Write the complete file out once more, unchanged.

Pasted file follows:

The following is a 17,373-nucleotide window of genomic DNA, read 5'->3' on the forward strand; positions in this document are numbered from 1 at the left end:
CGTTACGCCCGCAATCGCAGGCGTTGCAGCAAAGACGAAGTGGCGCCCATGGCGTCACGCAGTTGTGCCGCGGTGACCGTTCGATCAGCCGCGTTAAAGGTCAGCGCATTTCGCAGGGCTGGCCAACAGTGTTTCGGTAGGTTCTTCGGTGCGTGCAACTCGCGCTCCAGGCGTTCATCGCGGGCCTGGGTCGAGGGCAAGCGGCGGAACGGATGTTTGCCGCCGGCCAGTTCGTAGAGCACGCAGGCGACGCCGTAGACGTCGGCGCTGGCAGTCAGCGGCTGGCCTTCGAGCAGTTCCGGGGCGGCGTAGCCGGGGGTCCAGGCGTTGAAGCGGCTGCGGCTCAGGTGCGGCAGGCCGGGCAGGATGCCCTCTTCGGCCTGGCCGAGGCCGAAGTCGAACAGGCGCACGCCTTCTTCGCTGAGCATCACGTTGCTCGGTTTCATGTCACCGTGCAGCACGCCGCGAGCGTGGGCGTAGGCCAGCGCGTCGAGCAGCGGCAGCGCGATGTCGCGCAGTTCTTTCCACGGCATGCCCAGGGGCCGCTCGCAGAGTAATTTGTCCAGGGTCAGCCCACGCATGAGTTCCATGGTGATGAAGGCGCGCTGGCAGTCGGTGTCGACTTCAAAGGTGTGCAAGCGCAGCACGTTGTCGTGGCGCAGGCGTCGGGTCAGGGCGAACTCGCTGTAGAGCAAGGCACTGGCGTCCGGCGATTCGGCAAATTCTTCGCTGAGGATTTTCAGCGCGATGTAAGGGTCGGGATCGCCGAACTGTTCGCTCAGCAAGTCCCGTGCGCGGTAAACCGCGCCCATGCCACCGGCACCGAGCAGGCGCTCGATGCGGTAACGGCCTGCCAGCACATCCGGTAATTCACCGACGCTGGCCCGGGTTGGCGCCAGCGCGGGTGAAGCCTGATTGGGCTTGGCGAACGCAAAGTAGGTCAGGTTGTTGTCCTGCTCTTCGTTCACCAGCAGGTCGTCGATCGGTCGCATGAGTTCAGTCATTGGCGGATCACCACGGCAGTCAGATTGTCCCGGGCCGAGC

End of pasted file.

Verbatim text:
The following is a 17,373-nucleotide window of genomic DNA, read 5'->3' on the forward strand; positions in this document are numbered from 1 at the left end:
CGTTACGCCCGCAATCGCAGGCGTTGCAGCAAAGACGAAGTGGCGCCCATGGCGTCACGCAGTTGTGCCGCGGTGACCGTTCGATCAGCCGCGTTAAAGGTCAGCGCATTTCGCAGGGCTGGCCAACAGTGTTTCGGTAGGTTCTTCGGTGCGTGCAACTCGCGCTCCAGGCGTTCATCGCGGGCCTGGGTCGAGGGCAAGCGGCGGAACGGATGTTTGCCGCCGGCCAGTTCGTAGAGCACGCAGGCGACGCCGTAGACGTCGGCGCTGGCAGTCAGCGGCTGGCCTTCGAGCAGTTCCGGGGCGGCGTAGCCGGGGGTCCAGGCGTTGAAGCGGCTGCGGCTCAGGTGCGGCAGGCCGGGCAGGATGCCCTCTTCGGCCTGGCCGAGGCCGAAGTCGAACAGGCGCACGCCTTCTTCGCTGAGCATCACGTTGCTCGGTTTCATGTCACCGTGCAGCACGCCGCGAGCGTGGGCGTAGGCCAGCGCGTCGAGCAGCGGCAGCGCGATGTCGCGCAGTTCTTTCCACGGCATGCCCAGGGGCCGCTCGCAGAGTAATTTGTCCAGGGTCAGCCCACGCATGAGTTCCATGGTGATGAAGGCGCGCTGGCAGTCGGTGTCGACTTCAAAGGTGTGCAAGCGCAGCACGTTGTCGTGGCGCAGGCGTCGGGTCAGGGCGAACTCGCTGTAGAGCAAGGCACTGGCGTCCGGCGATTCGGCAAATTCTTCGCTGAGGATTTTCAGCGCGATGTAAGGGTCGGGATCGCCGAACTGTTCGCTCAGCAAGTCCCGTGCGCGGTAAACCGCGCCCATGCCACCGGCACCGAGCAGGCGCTCGATGCGGTAACGGCCTGCCAGCACATCCGGTAATTCACCGACGCTGGCCCGGGTTGGCGCCAGCGCGGGTGAAGCCTGATTGGGCTTGGCGAACGCAAAGTAGGTCAGGTTGTTGTCCTGCTCTTCGTTCACCAGCAGGTCGTCGATCGGTCGCATGAGTTCAGTCATTGGCGGATCACCACGGCAGTCAGATTGTCCCGGGCCGAGC